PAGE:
Driving from London to Paris

Driving from London to Paris
There are several ways to travel between two of Europe’s greatest cities, but one of the most exhilarating is by car. Don’t set off before you’ve digested our essential guide to driving from London to Paris.

What should I consider before setting off?

Driving to France is an adventure to savour but, as with any road trip, there are certain preparations you’ll need to make before setting off to make your journey as stress-free as possible.

First things first – make sure your car insurance covers you for driving abroad.

Most UK policies provide the minimum legal cover for driving within the EU, although this usually means third party only. So you may want to increase it to fully comprehensive, which would cover damage to your own car as well as other vehicles if you were involved in an accident. Check out RAC’s car insurance options and find out how our policies can work for you when you’re driving in Europe.

You should also arrange European breakdown cover, which will give you peace of mind should the unexpected happen during your drive from London to Paris. This cover can help you if you're planning on driving to Europe all year round or are just travelling for a short trip. Read more about our specific breakdown cover options for driving in France now.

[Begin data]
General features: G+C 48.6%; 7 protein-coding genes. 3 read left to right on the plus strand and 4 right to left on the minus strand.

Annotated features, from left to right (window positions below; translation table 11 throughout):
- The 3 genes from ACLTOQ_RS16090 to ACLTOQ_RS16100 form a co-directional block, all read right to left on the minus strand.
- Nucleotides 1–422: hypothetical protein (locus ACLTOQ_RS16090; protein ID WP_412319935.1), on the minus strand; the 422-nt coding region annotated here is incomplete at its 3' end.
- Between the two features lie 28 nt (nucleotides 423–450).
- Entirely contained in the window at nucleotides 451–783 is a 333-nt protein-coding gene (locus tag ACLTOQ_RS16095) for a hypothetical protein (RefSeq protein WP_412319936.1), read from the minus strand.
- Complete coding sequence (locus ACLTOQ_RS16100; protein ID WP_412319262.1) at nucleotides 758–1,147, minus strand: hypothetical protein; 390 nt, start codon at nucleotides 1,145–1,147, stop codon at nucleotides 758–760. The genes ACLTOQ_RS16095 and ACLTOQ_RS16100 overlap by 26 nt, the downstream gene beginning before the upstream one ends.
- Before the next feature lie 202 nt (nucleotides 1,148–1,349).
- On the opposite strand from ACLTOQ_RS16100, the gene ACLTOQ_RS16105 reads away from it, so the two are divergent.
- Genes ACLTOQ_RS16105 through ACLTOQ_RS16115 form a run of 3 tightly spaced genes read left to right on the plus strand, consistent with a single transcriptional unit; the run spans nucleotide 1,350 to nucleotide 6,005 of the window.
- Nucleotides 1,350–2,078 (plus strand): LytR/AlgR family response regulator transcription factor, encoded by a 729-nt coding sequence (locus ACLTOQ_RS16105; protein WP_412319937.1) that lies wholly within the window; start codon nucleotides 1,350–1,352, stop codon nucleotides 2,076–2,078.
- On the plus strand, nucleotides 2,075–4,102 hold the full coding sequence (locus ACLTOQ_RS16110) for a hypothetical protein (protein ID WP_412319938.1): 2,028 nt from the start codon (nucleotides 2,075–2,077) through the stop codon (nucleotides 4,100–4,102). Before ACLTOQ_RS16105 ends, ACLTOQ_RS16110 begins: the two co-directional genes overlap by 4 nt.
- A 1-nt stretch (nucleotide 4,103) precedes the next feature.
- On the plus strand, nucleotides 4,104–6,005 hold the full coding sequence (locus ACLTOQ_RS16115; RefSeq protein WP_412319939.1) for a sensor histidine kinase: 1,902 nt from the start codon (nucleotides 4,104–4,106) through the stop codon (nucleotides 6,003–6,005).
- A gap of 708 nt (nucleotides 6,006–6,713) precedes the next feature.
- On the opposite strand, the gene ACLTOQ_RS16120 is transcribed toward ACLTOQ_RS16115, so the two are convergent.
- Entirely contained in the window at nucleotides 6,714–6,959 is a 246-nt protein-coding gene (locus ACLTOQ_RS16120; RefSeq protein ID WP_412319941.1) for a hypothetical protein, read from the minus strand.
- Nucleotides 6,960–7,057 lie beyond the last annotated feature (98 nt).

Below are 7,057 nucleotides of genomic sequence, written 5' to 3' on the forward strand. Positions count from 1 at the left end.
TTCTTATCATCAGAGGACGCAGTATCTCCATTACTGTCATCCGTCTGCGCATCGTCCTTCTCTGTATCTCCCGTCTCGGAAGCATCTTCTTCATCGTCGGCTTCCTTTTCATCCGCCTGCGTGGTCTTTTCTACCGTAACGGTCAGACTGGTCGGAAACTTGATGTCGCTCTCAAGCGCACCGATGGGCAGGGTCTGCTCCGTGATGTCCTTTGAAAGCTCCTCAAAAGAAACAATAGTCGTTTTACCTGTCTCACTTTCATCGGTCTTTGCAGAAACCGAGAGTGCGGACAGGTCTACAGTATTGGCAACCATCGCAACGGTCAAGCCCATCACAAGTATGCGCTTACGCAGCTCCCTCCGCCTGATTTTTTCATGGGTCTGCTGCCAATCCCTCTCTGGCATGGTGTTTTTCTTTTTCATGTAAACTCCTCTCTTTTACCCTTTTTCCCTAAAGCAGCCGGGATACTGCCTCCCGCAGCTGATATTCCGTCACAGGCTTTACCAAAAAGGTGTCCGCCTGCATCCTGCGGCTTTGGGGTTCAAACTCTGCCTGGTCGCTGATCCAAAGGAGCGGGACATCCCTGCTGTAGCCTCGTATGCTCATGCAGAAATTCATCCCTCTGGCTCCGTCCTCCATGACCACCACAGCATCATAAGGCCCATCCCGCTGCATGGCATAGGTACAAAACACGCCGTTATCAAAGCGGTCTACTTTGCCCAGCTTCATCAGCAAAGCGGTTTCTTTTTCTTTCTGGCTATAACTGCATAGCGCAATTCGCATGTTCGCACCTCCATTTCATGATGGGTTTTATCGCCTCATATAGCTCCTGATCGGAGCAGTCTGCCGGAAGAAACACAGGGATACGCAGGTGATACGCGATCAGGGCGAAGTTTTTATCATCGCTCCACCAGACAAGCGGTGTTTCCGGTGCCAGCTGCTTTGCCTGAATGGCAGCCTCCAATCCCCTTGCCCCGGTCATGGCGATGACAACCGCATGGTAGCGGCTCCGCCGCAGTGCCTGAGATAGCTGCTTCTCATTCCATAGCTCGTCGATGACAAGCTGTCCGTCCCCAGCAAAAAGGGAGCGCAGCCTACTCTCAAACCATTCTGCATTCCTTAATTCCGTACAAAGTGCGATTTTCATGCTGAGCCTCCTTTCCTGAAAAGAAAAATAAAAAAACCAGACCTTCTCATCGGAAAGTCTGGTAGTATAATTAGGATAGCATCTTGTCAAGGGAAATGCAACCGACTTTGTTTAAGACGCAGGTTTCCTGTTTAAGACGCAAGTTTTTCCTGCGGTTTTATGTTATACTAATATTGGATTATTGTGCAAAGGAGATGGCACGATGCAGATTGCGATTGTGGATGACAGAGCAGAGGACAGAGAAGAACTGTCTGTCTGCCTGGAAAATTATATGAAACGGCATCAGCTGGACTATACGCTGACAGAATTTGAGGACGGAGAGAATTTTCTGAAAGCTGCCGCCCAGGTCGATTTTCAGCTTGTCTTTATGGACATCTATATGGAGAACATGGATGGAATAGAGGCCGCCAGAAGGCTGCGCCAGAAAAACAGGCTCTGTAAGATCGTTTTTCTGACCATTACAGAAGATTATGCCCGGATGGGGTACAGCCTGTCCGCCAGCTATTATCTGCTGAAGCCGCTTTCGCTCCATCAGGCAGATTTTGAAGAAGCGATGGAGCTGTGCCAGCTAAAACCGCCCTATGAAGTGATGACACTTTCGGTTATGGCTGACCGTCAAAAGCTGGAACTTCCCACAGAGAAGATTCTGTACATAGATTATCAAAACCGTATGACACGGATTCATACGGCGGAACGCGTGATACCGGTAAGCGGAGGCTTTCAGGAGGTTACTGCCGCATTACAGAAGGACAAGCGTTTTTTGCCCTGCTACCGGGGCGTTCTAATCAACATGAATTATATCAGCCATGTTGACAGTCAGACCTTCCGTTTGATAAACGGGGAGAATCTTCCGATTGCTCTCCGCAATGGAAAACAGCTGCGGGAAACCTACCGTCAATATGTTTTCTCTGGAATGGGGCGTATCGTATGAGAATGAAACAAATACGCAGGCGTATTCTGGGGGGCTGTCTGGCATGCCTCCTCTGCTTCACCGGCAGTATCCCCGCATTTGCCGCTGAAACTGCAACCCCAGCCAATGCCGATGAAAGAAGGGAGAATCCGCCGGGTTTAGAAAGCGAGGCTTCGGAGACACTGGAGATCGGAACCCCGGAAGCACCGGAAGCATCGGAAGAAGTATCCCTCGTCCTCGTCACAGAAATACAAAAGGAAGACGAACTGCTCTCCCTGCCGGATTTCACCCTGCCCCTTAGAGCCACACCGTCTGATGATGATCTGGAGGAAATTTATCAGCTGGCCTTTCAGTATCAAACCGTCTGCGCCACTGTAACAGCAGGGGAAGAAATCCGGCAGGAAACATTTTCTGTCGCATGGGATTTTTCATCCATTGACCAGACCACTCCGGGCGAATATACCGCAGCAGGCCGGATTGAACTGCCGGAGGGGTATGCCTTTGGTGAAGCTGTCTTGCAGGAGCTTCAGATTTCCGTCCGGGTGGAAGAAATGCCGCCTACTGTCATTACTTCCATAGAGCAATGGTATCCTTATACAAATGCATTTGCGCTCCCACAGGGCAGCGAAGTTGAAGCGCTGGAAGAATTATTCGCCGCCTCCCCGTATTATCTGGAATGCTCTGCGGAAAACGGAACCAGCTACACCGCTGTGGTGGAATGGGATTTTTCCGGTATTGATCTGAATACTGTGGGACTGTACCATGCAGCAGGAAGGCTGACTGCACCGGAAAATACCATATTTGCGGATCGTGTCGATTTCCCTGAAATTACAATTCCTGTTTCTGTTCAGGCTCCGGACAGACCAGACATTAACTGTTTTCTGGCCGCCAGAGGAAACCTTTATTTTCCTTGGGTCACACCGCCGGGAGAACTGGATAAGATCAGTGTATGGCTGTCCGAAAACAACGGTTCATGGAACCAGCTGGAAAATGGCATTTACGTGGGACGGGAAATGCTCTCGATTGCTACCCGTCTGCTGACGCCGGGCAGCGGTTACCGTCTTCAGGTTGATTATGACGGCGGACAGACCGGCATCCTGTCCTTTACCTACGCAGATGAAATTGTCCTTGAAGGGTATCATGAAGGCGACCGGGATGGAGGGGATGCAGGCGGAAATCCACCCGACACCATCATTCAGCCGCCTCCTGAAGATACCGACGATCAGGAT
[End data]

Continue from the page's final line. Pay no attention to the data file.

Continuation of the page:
London to Paris: Choose your route

It’s around 290 miles from London to Paris if you take the most direct route, but you might want to stop off to see the sights on the way. We look at some of your options.

London to Paris Channel Tunnel

The Channel Tunnel route (London – Folkestone – Calais – Paris)

For the quickest journey to Paris, head south from London on to the M20 towards Folkestone through the Kent Downs. Exit at Junction 11a and follow the signs for the Channel Tunnel check-in booths.

You should check in at least 30 minutes before departure but no earlier than two hours before. While waiting to board, you can stock up on drinks and snacks at the terminal.

Once you’ve gone through passport control, you’ll be directed to your allocated space aboard Eurotunnel Le Shuttle train. The journey takes just 35 minutes – you can either stay in your car or stretch your legs on the train.

Upon arrival, continue your journey towards Paris on the A26 and A1 roads.

European Breakdown Cover

Get covered when driving in Europe from just £7. Plus, get a full refund if Covid-19 restrictions prevent travel.†

The ferry route (London – Dover – Calais – Paris)

Alternatively, you can take your car on board the ferry to France. From London, head south on to the M20 towards Folkestone. As the motorway merges into the A20, continue along to Dover where the boat ports are located.

After passing through passport control, you can drive on to the ferry, which takes around 90 minutes to get to Calais. There are lounges and restaurants on board, as well as duty-free shopping.

Upon arrival in Calais, join the A26. At the junction with the A1, you could stop off for a bite to eat in the beautiful medieval town of Arras, known for its 14th-century bell tower and exquisite gabled townhouses.

From here, it’s a straight drive along the A1 to the bright lights of the French capital.